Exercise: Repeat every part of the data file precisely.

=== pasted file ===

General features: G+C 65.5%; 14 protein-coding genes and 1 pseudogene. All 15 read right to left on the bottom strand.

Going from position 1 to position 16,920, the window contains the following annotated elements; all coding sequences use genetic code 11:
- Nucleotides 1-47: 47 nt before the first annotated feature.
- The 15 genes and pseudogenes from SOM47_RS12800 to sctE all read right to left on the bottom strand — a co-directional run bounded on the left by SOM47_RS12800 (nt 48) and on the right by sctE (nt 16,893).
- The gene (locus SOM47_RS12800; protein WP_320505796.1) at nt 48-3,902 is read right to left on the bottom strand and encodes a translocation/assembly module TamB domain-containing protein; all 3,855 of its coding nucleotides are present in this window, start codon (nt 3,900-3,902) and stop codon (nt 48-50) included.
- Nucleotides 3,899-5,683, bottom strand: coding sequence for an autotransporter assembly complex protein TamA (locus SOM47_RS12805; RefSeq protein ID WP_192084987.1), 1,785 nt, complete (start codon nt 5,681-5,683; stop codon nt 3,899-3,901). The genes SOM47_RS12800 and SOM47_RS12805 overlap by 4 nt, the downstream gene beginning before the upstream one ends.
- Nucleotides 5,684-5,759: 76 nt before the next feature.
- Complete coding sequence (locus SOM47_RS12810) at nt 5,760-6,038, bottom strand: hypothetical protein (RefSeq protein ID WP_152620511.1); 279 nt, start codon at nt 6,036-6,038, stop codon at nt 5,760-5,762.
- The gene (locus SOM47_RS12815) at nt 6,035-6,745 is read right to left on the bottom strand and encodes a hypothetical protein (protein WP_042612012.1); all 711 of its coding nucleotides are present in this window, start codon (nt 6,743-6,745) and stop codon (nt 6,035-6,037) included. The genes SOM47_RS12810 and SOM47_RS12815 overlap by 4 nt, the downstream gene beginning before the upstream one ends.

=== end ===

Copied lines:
General features: G+C 65.5%; 14 protein-coding genes and 1 pseudogene. All 15 read right to left on the bottom strand.

Going from position 1 to position 16,920, the window contains the following annotated elements; all coding sequences use genetic code 11:
- Nucleotides 1-47: 47 nt before the first annotated feature.
- The 15 genes and pseudogenes from SOM47_RS12800 to sctE all read right to left on the bottom strand — a co-directional run bounded on the left by SOM47_RS12800 (nt 48) and on the right by sctE (nt 16,893).
- The gene (locus SOM47_RS12800; protein WP_320505796.1) at nt 48-3,902 is read right to left on the bottom strand and encodes a translocation/assembly module TamB domain-containing protein; all 3,855 of its coding nucleotides are present in this window, start codon (nt 3,900-3,902) and stop codon (nt 48-50) included.
- Nucleotides 3,899-5,683, bottom strand: coding sequence for an autotransporter assembly complex protein TamA (locus SOM47_RS12805; RefSeq protein ID WP_192084987.1), 1,785 nt, complete (start codon nt 5,681-5,683; stop codon nt 3,899-3,901). The genes SOM47_RS12800 and SOM47_RS12805 overlap by 4 nt, the downstream gene beginning before the upstream one ends.
- Nucleotides 5,684-5,759: 76 nt before the next feature.
- Complete coding sequence (locus SOM47_RS12810) at nt 5,760-6,038, bottom strand: hypothetical protein (RefSeq protein ID WP_152620511.1); 279 nt, start codon at nt 6,036-6,038, stop codon at nt 5,760-5,762.
- The gene (locus SOM47_RS12815) at nt 6,035-6,745 is read right to left on the bottom strand and encodes a hypothetical protein (protein WP_042612012.1); all 711 of its coding nucleotides are present in this window, start codon (nt 6,743-6,745) and stop codon (nt 6,035-6,037) included. The genes SOM47_RS12810 and SOM47_RS12815 overlap by 4 nt, the downstream gene beginning before the upstream one ends.